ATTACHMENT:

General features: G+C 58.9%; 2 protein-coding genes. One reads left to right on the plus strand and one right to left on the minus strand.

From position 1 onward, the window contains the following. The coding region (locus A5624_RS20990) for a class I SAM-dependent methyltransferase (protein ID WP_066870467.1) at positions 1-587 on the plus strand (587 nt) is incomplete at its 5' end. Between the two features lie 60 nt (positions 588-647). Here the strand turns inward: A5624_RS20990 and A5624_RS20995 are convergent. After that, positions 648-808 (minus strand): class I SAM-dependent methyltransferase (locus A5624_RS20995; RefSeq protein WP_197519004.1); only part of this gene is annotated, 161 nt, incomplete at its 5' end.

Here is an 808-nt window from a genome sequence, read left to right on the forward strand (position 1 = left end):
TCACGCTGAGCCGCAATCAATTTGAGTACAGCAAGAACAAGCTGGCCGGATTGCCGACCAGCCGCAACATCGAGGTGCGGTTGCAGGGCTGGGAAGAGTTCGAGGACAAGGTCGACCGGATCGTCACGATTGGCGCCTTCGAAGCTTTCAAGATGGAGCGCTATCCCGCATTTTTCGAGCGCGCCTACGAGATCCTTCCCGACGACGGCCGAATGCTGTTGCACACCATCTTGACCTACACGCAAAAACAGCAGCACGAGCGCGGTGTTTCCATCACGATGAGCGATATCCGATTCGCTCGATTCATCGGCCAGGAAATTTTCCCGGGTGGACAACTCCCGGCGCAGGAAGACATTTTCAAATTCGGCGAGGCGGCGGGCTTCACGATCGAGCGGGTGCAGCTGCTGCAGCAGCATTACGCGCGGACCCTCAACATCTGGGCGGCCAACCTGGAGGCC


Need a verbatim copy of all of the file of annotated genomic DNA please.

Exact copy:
General features: G+C 58.9%; 2 protein-coding genes. One reads left to right on the plus strand and one right to left on the minus strand.

From position 1 onward, the window contains the following. The coding region (locus A5624_RS20990) for a class I SAM-dependent methyltransferase (protein ID WP_066870467.1) at positions 1-587 on the plus strand (587 nt) is incomplete at its 5' end. Between the two features lie 60 nt (positions 588-647). Here the strand turns inward: A5624_RS20990 and A5624_RS20995 are convergent. After that, positions 648-808 (minus strand): class I SAM-dependent methyltransferase (locus A5624_RS20995; RefSeq protein WP_197519004.1); only part of this gene is annotated, 161 nt, incomplete at its 5' end.

Here is an 808-nt window from a genome sequence, read left to right on the forward strand (position 1 = left end):
TCACGCTGAGCCGCAATCAATTTGAGTACAGCAAGAACAAGCTGGCCGGATTGCCGACCAGCCGCAACATCGAGGTGCGGTTGCAGGGCTGGGAAGAGTTCGAGGACAAGGTCGACCGGATCGTCACGATTGGCGCCTTCGAAGCTTTCAAGATGGAGCGCTATCCCGCATTTTTCGAGCGCGCCTACGAGATCCTTCCCGACGACGGCCGAATGCTGTTGCACACCATCTTGACCTACACGCAAAAACAGCAGCACGAGCGCGGTGTTTCCATCACGATGAGCGATATCCGATTCGCTCGATTCATCGGCCAGGAAATTTTCCCGGGTGGACAACTCCCGGCGCAGGAAGACATTTTCAAATTCGGCGAGGCGGCGGGCTTCACGATCGAGCGGGTGCAGCTGCTGCAGCAGCATTACGCGCGGACCCTCAACATCTGGGCGGCCAACCTGGAGGCC